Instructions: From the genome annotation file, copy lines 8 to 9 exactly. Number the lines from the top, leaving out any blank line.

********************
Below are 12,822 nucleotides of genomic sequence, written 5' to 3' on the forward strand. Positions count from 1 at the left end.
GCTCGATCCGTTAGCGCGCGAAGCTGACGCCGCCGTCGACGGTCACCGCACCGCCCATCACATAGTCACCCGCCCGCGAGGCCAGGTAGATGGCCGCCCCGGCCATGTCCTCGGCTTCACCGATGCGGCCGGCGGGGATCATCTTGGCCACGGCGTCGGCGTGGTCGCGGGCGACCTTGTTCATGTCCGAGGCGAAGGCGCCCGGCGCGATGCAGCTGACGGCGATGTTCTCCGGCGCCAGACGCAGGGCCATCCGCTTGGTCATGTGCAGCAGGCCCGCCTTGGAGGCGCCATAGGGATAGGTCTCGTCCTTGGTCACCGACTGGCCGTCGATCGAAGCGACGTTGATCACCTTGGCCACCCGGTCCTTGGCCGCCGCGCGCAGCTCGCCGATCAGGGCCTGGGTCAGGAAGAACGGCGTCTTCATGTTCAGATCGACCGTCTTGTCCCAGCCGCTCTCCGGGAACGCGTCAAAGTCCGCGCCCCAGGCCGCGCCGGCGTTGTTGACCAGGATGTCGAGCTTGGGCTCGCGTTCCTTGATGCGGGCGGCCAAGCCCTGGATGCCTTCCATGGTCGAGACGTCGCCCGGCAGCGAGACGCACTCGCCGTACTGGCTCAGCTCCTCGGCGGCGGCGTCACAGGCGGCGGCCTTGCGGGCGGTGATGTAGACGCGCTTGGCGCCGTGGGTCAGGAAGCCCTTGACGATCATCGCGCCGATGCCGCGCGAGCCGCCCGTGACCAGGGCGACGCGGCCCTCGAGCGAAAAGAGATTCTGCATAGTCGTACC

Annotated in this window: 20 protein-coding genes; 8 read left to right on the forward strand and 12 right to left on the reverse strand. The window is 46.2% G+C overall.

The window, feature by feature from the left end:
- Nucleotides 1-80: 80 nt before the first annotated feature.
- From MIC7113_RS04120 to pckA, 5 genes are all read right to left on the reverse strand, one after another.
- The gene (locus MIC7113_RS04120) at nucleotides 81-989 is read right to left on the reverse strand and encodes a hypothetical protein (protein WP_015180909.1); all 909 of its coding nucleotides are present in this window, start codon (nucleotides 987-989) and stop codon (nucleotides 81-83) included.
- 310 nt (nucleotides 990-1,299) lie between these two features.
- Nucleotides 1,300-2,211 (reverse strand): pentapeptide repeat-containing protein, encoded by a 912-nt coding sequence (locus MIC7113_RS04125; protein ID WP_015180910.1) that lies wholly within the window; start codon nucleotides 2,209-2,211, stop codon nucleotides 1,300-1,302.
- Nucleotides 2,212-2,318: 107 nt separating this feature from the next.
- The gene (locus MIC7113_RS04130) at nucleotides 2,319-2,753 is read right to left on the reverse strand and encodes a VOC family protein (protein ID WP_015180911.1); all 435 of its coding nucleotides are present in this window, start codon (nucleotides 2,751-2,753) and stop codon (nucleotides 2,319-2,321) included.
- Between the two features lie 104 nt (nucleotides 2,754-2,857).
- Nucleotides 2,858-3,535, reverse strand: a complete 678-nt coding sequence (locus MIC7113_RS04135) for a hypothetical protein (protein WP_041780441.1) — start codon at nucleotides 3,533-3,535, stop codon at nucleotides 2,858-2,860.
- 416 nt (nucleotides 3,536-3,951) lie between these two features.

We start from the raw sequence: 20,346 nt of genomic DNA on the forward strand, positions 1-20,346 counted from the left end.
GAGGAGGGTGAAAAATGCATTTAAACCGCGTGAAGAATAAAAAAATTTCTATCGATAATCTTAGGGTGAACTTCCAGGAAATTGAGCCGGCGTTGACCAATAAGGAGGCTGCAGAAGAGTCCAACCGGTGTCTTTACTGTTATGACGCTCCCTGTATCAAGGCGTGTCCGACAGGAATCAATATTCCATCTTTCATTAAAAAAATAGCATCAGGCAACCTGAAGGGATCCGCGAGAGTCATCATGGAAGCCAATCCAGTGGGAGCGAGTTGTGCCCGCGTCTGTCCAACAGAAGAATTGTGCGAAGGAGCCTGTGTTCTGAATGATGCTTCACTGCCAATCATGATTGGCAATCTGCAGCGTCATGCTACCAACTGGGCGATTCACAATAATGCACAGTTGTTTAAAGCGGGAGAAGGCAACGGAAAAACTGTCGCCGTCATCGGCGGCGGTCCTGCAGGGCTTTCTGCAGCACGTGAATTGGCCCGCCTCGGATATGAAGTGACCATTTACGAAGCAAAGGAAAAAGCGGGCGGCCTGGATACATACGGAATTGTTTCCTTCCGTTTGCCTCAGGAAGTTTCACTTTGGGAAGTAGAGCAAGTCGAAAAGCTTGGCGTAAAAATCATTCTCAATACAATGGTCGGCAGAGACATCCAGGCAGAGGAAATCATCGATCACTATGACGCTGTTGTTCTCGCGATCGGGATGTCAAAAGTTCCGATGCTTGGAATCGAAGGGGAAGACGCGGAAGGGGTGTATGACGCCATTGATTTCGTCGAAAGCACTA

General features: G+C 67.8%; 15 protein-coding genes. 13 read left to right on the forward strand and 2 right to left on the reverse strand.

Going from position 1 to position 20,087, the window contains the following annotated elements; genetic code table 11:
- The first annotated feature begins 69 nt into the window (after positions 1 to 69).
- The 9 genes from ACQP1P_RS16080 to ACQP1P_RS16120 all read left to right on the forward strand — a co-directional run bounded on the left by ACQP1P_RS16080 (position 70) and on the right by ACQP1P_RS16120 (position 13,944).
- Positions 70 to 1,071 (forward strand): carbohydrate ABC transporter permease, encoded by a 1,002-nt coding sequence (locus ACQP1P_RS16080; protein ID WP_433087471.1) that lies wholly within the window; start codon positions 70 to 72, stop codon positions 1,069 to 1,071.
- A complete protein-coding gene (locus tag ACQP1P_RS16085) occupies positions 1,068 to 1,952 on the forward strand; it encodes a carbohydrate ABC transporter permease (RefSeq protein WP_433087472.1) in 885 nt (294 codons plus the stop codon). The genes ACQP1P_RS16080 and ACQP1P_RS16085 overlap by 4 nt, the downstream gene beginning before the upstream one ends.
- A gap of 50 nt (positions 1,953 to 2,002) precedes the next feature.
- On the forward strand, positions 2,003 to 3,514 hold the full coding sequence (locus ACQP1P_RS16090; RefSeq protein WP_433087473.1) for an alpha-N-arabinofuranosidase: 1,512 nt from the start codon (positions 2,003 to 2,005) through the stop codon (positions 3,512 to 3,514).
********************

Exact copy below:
- 310 nt (nucleotides 990-1,299) lie between these two features.
- Nucleotides 1,300-2,211 (reverse strand): pentapeptide repeat-containing protein, encoded by a 912-nt coding sequence (locus MIC7113_RS04125; protein ID WP_015180910.1) that lies wholly within the window; start codon nucleotides 2,209-2,211, stop codon nucleotides 1,300-1,302.